Somebody is going to wring some cost savings out of the structure of Mondelez (MDLZ) at some point. The question is whether it is going to be the existing management, or the operating performance fiends at Kraft Heinz (KHC) .
Shares of Mondelez jumped 4% in Tuesday's trading, as the rumor mills revived the reports that the Oreo maker was back on the auction block. The stock traded at $46, back in range of its mid-summer highs.
The precipitant for the latest round of speculation: reports that 3G, the Brazilian asset manager, has set about to raise a new $8 billion to $10 billion fund, an initiative that would presumably be used to finance 3G's next investment - or likely co-investment - perhaps in another U.S. food maker. 3G, which has partnered with Berkshire Hathaway (BRK.A) in the past on acquisitions, would presumably use the two enterprises' joint venture Kraft Heinz as the takeover vehicle in any Mondelez play.
"The fit seems natural," Brittany Weissman, a food industry analyst at Edward Jones, said in an interview Tuesday.
Kraft would like to expand its presence on the international stage, and Mondelez still has a portfolio of global brands formerly owned by Kraft. Kraft and Mondelez, of course, split into two companies in 2011: the larger global business, which includes, in addition to Oreo, brands such as Cadbury and Wheat Thins, became Mondelez; while cheese products, coffee, Jell-O and Planters nuts were retained by the the Kraft Foods Group. Kraft then merged with Heinz in 2015 under the direction of the 3G/Berkshire initiative.
Mondelez would look attractive to a buyer such as 3G because its operating costs are higher than the industry average, suggesting there are ripe opportunities for a buyer to squeeze some of those costs out of the business. "As you look at the food group to determine the companies with the biggest gap in profit margins, the operator that falls to the bottom would be a Mondelez or a Kellogg," Weissman said.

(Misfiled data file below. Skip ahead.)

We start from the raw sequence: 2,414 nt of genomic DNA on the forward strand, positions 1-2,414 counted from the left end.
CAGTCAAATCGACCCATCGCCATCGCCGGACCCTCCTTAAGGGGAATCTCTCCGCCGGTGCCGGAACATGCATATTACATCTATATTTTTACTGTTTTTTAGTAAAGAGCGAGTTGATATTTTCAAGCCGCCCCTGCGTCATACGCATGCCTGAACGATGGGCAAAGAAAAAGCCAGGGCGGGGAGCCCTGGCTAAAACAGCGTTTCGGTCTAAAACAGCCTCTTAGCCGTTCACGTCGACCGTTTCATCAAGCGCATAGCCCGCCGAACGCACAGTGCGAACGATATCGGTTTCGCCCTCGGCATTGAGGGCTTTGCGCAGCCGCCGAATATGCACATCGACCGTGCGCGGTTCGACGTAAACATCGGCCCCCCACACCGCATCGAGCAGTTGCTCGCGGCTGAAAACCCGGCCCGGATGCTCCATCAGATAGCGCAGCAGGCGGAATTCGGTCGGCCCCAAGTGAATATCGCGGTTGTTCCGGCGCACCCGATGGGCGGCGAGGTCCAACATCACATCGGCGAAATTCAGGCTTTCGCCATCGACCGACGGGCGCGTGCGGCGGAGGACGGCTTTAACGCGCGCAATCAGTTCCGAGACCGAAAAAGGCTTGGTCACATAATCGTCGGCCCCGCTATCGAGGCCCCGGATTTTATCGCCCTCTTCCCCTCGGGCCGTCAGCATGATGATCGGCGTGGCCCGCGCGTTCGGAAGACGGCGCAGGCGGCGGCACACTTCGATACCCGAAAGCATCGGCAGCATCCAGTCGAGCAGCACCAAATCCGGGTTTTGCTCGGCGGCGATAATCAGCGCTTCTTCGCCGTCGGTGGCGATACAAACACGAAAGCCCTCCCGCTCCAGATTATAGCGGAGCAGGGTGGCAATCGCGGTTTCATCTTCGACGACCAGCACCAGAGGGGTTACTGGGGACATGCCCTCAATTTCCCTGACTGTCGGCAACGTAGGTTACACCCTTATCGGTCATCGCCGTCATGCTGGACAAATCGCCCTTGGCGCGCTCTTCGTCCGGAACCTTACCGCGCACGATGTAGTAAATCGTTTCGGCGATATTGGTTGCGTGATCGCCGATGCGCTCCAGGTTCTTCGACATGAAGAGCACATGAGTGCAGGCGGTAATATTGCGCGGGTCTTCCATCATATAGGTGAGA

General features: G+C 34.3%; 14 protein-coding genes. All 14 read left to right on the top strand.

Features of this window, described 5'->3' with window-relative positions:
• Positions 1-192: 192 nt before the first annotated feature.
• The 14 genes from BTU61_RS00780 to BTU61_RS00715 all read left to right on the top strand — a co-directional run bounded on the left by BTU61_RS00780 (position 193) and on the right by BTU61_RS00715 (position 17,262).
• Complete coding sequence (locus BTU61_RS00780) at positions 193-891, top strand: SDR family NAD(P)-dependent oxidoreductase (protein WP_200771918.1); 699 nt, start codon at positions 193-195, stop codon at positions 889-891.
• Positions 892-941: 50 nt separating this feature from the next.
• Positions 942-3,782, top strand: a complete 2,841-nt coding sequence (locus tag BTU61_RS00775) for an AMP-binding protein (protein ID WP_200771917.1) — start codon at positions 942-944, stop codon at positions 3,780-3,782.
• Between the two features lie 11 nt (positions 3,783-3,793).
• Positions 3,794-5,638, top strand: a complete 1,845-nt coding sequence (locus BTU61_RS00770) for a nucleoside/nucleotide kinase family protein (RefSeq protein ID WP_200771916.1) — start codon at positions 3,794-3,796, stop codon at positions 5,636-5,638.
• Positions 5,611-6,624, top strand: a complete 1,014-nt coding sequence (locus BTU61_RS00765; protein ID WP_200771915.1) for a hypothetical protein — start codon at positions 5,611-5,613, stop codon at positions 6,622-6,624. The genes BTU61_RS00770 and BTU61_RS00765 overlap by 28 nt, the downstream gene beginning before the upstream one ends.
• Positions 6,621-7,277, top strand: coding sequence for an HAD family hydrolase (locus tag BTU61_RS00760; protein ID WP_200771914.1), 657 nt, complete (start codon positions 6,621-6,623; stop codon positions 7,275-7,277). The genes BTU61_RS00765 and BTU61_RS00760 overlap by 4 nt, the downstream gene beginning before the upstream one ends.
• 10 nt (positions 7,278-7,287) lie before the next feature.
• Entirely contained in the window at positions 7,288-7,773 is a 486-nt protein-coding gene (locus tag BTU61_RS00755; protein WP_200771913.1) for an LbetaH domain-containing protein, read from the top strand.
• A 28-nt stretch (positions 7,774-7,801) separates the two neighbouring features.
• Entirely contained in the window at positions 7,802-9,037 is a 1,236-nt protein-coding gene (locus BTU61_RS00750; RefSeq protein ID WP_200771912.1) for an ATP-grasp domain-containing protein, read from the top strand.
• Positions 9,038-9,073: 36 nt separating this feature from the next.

"A 3G angle would be interesting," Gaurav Gupta, principal at global consulting firm Kotter International, said in an interview Tuesday. "3G would have to come in with a plan for aggressive cost cutting, and believe firmly they can achieve it."
Mondelez has launched its own cost cutting program, stating its ambition to raise profit margins to 17% or 18% from the current level of 15%. It's an initiative that has met with the approval of some of the influential activists who have taken positions in Mondelez. Most notably, Bill Ackman at Pershing Square has backed away from his previous stance of urging Mondelez to combine with the Frito-Lay operation at Pepsico (PEP) to maintain its focus on the cost cutting program.
The early returns on cost cutting initiatives - improving automation, moving factories closer to raw material sites, and other efforts - are relatively easy to realize, Gupta said. It's the second round of margin improvements - where real profit growth is realized - that can be thornier.
The launch of the cost cutting initiative was one of the reasons that some skeptics questioned why Mondelez made its high-profile, but ultimately unsuccessful, bid for Hershey (HSY) this year. But at the time it was thought that buying Hershey would swell the Mondelez market value enough to effectively insulate the company against a takeover.
Gupta said he doubted if Mondelez was focusing on finding another takeover target to swallow in order to thwart any unwanted overtures from an outside company. "From my perspective, I'm not expecting a big announcement from Mondelez" about pursuing additional targets.
Weissman said that she remained positive about Mondelez as a standalone company, though she acknowledged that the takeover prospect added an intriguing dimension to the fundamental story. 3G isn't considered to be averse to lobbing in some attractive premiums for assets that it wants, as long as it can see, though cost cuts, a way to make the takeover attractive.
Clearly, 3G is early in the fund raising effort, so it could take some time for any bid for Mondelez - assuming it comes to fruition - to arrive. But investors don't seem inclined to wait for the numbers to attach to a takeover offer to pile into the stock of the grocery products maker